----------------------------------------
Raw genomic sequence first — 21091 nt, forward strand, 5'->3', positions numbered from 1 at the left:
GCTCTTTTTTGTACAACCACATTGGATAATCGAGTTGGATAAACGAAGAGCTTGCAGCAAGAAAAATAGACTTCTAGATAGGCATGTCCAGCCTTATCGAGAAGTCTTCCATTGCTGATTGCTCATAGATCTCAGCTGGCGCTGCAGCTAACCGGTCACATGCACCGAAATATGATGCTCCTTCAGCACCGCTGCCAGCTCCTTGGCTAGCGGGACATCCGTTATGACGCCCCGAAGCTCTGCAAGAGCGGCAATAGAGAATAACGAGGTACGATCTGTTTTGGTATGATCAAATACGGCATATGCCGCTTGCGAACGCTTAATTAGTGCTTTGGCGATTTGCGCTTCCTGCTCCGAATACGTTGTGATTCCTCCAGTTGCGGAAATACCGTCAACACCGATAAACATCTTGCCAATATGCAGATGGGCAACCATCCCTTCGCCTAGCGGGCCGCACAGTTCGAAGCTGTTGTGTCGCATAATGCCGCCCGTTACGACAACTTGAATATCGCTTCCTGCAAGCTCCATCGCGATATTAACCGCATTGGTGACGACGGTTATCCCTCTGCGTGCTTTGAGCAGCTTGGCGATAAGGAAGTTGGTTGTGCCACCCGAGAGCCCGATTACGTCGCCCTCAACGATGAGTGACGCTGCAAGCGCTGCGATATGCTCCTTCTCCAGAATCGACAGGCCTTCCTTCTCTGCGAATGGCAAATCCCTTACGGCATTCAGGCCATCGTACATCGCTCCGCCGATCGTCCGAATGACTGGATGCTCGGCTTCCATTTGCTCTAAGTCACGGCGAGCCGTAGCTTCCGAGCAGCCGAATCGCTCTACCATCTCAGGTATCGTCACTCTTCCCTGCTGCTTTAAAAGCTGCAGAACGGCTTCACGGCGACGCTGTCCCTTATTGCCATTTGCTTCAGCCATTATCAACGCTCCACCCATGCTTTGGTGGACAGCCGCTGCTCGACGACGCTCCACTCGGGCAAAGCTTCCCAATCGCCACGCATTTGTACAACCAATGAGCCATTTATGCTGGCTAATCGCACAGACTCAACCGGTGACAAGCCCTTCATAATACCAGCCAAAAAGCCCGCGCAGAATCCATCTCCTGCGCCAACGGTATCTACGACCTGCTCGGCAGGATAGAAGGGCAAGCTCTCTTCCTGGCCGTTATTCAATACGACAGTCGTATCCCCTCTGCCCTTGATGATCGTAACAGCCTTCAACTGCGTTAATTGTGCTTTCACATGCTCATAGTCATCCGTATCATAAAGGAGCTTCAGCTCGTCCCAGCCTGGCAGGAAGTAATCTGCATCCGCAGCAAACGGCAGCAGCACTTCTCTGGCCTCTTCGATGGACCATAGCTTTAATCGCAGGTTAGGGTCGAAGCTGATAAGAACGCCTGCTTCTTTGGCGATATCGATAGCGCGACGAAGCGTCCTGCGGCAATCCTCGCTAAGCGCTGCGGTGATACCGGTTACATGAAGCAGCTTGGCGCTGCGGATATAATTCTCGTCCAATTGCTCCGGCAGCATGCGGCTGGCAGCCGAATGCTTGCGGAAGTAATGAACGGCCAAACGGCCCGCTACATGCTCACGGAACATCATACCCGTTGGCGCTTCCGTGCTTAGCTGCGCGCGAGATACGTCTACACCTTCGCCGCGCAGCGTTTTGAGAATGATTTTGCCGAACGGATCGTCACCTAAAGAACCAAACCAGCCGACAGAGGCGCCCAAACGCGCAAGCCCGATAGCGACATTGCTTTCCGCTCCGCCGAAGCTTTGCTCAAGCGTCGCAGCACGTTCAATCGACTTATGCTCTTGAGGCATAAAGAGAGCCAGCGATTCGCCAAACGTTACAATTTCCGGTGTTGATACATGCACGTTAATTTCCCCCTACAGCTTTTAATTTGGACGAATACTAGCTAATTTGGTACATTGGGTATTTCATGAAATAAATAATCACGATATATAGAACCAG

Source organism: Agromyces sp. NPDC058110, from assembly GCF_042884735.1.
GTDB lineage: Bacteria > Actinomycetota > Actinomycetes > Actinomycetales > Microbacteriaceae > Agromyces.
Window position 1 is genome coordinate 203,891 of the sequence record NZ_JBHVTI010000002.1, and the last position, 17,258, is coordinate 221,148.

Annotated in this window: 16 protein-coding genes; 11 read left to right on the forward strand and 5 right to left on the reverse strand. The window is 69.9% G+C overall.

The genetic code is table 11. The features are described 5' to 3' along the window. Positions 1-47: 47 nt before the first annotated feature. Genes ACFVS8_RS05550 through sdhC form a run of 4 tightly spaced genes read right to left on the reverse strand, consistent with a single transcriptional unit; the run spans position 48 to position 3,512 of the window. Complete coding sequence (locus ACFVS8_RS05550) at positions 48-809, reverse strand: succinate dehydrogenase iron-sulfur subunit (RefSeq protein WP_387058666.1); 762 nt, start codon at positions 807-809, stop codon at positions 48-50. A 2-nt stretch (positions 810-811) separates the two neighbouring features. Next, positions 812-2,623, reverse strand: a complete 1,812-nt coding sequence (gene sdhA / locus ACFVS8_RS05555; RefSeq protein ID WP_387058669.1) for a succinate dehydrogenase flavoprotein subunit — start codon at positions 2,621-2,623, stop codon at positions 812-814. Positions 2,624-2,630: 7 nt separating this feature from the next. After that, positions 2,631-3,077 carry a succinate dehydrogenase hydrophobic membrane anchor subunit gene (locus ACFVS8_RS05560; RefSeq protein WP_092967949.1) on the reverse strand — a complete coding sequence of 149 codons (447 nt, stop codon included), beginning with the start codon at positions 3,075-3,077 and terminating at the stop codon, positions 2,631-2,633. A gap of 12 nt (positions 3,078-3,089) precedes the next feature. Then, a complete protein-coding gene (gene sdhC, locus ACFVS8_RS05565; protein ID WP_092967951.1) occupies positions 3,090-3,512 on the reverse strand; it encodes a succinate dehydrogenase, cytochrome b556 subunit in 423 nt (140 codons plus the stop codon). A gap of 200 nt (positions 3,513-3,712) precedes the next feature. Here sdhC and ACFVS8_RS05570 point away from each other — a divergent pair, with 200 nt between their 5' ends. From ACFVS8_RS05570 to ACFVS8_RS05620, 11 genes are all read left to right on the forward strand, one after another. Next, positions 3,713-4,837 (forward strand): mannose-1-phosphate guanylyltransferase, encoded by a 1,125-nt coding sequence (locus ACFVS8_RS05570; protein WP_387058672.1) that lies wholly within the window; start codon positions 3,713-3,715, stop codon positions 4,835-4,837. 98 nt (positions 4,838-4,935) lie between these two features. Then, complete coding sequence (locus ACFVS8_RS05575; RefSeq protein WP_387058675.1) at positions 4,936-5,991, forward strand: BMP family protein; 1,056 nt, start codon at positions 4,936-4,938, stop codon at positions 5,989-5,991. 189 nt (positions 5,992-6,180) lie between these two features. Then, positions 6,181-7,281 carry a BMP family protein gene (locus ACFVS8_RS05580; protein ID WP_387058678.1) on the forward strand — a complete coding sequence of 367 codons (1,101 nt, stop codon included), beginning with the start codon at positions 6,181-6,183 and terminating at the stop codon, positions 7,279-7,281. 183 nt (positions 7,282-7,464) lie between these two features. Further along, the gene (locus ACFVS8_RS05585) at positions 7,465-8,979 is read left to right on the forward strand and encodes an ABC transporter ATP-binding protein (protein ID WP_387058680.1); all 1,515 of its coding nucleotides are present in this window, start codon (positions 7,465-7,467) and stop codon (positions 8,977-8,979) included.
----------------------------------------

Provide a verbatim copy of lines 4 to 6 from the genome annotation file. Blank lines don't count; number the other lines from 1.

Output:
GTDB lineage: Bacteria > Actinomycetota > Actinomycetes > Actinomycetales > Microbacteriaceae > Agromyces.
Window position 1 is genome coordinate 203,891 of the sequence record NZ_JBHVTI010000002.1, and the last position, 17,258, is coordinate 221,148.

Annotated in this window: 16 protein-coding genes; 11 read left to right on the forward strand and 5 right to left on the reverse strand. The window is 69.9% G+C overall.